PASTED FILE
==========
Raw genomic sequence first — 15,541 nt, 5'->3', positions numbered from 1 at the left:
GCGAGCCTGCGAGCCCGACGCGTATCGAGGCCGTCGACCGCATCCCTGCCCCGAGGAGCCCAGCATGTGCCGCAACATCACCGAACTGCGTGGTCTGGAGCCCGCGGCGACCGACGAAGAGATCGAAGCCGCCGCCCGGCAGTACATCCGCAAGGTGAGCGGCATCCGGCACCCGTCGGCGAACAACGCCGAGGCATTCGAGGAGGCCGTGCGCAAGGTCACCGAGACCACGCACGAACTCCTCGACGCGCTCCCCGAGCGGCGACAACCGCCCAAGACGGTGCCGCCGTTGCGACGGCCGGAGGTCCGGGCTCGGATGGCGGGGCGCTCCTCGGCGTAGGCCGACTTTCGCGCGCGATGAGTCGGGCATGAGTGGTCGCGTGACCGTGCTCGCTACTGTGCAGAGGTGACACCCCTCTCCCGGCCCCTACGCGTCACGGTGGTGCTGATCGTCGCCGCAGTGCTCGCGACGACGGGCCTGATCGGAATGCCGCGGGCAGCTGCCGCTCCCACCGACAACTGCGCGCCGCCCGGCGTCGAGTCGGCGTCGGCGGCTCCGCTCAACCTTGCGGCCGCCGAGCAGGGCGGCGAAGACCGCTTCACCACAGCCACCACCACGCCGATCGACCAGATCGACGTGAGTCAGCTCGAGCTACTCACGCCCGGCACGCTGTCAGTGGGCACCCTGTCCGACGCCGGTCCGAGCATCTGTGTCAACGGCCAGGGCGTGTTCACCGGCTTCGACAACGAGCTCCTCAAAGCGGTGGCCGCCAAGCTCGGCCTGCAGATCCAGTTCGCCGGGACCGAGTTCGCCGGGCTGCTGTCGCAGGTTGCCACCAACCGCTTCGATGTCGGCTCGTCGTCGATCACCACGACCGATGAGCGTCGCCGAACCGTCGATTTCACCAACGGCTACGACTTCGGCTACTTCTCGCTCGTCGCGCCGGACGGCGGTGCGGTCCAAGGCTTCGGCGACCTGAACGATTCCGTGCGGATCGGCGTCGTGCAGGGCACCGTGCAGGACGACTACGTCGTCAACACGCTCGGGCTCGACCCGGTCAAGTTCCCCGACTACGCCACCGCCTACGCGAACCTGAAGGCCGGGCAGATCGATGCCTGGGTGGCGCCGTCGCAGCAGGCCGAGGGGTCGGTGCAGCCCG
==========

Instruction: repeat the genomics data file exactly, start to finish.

Raw genomic sequence first — 15,541 nt, 5'->3', positions numbered from 1 at the left:
GCGAGCCTGCGAGCCCGACGCGTATCGAGGCCGTCGACCGCATCCCTGCCCCGAGGAGCCCAGCATGTGCCGCAACATCACCGAACTGCGTGGTCTGGAGCCCGCGGCGACCGACGAAGAGATCGAAGCCGCCGCCCGGCAGTACATCCGCAAGGTGAGCGGCATCCGGCACCCGTCGGCGAACAACGCCGAGGCATTCGAGGAGGCCGTGCGCAAGGTCACCGAGACCACGCACGAACTCCTCGACGCGCTCCCCGAGCGGCGACAACCGCCCAAGACGGTGCCGCCGTTGCGACGGCCGGAGGTCCGGGCTCGGATGGCGGGGCGCTCCTCGGCGTAGGCCGACTTTCGCGCGCGATGAGTCGGGCATGAGTGGTCGCGTGACCGTGCTCGCTACTGTGCAGAGGTGACACCCCTCTCCCGGCCCCTACGCGTCACGGTGGTGCTGATCGTCGCCGCAGTGCTCGCGACGACGGGCCTGATCGGAATGCCGCGGGCAGCTGCCGCTCCCACCGACAACTGCGCGCCGCCCGGCGTCGAGTCGGCGTCGGCGGCTCCGCTCAACCTTGCGGCCGCCGAGCAGGGCGGCGAAGACCGCTTCACCACAGCCACCACCACGCCGATCGACCAGATCGACGTGAGTCAGCTCGAGCTACTCACGCCCGGCACGCTGTCAGTGGGCACCCTGTCCGACGCCGGTCCGAGCATCTGTGTCAACGGCCAGGGCGTGTTCACCGGCTTCGACAACGAGCTCCTCAAAGCGGTGGCCGCCAAGCTCGGCCTGCAGATCCAGTTCGCCGGGACCGAGTTCGCCGGGCTGCTGTCGCAGGTTGCCACCAACCGCTTCGATGTCGGCTCGTCGTCGATCACCACGACCGATGAGCGTCGCCGAACCGTCGATTTCACCAACGGCTACGACTTCGGCTACTTCTCGCTCGTCGCGCCGGACGGCGGTGCGGTCCAAGGCTTCGGCGACCTGAACGATTCCGTGCGGATCGGCGTCGTGCAGGGCACCGTGCAGGACGACTACGTCGTCAACACGCTCGGGCTCGACCCGGTCAAGTTCCCCGACTACGCCACCGCCTACGCGAACCTGAAGGCCGGGCAGATCGATGCCTGGGTGGCGCCGTCGCAGCAGGCCGAGGGGTCGGTGCAGCCCG